Language matters. You’d think the makers of the world’s preeminent English dictionary would know this better than anybody, but sometimes one wonders.
The Guardian recaps a flap over some of the examples chosen by the Oxford Dictionary of English to demonstrate the usage of particular terms. It started when anthropologist Michael Oman-Reagan noted that when illustrating the term “rabid”—“having or proceeding from an extreme or fanatical support of or belief in something”—the OED used “rabid masculist.” Nice, nice.
In a post on Medium, Oman-Reagan pointed out a few more unfortunate phrasings. For instance:
“shrill” – defined as “the rising shrill of men’s voices”– and “psyche” – for which the example sentence is, “I will never really fathom the male psyche”. “Grating”, defined as “sounding harsh and unpleasant”, was illustrated with the phrase “his high, grating voice”, while the adjective “nagging” used the example phrase “a nagging husband”.
Always with the nagging from the shrill, grating, unfathomable husbands!
That link notes that:
All the examples sentences throughout the site are real examples of usage. They are taken from a huge variety of different sources, from all parts of the world where English is used, and they reflect a wide spectrum of views and levels of language. Opinions and views expressed in the usage examples are the views of the individuals concerned and are not endorsed by Oxford University Press.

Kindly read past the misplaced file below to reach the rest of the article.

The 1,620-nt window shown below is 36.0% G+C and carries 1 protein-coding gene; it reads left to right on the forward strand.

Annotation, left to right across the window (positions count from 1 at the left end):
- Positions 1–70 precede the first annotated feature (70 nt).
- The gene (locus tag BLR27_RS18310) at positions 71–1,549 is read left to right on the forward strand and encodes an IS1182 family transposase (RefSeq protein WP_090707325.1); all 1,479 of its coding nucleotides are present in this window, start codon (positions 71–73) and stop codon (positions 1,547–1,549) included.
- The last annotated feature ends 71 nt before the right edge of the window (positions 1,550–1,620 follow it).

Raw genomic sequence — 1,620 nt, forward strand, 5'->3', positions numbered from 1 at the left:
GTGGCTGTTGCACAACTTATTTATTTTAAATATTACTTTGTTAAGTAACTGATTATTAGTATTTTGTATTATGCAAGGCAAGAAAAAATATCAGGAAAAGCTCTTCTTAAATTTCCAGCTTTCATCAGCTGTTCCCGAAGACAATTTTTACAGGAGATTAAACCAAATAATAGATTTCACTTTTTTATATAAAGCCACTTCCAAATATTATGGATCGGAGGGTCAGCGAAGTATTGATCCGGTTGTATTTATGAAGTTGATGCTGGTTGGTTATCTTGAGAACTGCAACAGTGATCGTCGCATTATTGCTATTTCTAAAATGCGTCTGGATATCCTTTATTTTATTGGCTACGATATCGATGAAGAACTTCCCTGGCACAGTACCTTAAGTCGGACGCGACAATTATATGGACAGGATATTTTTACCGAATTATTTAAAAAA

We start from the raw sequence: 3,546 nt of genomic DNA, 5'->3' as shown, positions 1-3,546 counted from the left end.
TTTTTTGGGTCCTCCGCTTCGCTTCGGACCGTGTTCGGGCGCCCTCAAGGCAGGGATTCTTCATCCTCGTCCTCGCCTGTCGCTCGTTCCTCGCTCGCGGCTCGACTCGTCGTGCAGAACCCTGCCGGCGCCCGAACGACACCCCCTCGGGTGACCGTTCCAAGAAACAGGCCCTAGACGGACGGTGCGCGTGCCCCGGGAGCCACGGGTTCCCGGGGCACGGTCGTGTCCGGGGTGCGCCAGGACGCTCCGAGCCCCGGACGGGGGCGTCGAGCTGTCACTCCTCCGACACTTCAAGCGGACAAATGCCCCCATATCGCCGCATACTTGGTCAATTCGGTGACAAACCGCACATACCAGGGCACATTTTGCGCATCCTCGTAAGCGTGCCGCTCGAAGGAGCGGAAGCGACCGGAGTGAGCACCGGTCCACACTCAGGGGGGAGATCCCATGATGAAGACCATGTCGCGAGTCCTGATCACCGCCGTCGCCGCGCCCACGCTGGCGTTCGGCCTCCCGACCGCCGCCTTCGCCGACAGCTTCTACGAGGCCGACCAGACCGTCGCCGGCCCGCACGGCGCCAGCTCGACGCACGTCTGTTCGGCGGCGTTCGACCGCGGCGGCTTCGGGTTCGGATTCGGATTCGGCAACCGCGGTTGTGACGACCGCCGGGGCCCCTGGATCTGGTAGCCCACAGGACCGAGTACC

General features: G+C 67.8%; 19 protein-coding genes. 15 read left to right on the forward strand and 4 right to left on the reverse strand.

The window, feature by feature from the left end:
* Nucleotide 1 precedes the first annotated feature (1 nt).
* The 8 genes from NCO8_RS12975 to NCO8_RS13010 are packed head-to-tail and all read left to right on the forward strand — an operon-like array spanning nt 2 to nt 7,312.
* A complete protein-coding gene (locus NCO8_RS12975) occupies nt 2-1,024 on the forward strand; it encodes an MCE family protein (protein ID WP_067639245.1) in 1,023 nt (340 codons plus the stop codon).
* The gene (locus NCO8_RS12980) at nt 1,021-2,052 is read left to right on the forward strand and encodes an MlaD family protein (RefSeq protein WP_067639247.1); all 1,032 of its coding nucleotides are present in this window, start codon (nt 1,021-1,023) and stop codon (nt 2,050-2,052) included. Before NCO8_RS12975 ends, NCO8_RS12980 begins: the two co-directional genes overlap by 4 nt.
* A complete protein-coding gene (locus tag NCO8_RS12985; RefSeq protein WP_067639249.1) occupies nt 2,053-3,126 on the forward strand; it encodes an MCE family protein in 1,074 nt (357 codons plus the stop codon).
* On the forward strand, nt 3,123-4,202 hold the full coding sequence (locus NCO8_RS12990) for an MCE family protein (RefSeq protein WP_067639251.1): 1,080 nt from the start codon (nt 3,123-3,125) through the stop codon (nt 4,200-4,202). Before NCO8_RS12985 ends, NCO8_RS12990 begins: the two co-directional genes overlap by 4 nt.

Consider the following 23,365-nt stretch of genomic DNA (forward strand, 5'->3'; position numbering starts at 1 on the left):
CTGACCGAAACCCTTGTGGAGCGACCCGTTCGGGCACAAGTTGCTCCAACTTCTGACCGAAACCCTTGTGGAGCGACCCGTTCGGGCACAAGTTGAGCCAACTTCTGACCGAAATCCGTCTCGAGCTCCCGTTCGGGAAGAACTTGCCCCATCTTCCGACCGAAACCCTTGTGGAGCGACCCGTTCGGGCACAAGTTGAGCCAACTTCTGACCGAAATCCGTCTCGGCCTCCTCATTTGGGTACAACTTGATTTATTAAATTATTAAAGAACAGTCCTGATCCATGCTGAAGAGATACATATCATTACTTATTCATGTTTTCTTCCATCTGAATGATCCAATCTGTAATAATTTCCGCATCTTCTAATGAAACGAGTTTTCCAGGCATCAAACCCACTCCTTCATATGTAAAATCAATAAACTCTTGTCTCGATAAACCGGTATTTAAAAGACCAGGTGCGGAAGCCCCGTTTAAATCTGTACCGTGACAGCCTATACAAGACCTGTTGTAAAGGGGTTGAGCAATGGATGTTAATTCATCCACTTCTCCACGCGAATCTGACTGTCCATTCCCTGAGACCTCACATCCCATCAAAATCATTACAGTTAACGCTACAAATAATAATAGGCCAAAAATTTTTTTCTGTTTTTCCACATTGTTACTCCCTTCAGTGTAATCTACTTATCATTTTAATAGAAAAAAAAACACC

The Oxford Dictionary isn’t responsible for the existence of the “rabid masculist” stereotype. But this isn’t user-generated free-for-all Urban Dictionary—there was presumably some editorial decision involved here.
At any rate, by day two, it seems that somebody at the company realized this maybe wasn’t the best approach to soothe tempers. The OED says they’ll reconsider their example:
Surely if there’s one thing we can do as English speakers, it’s come together and agree that it’s superfans, over people who believe in basic equality, who truly do not fuck around.
Photo via AP Images.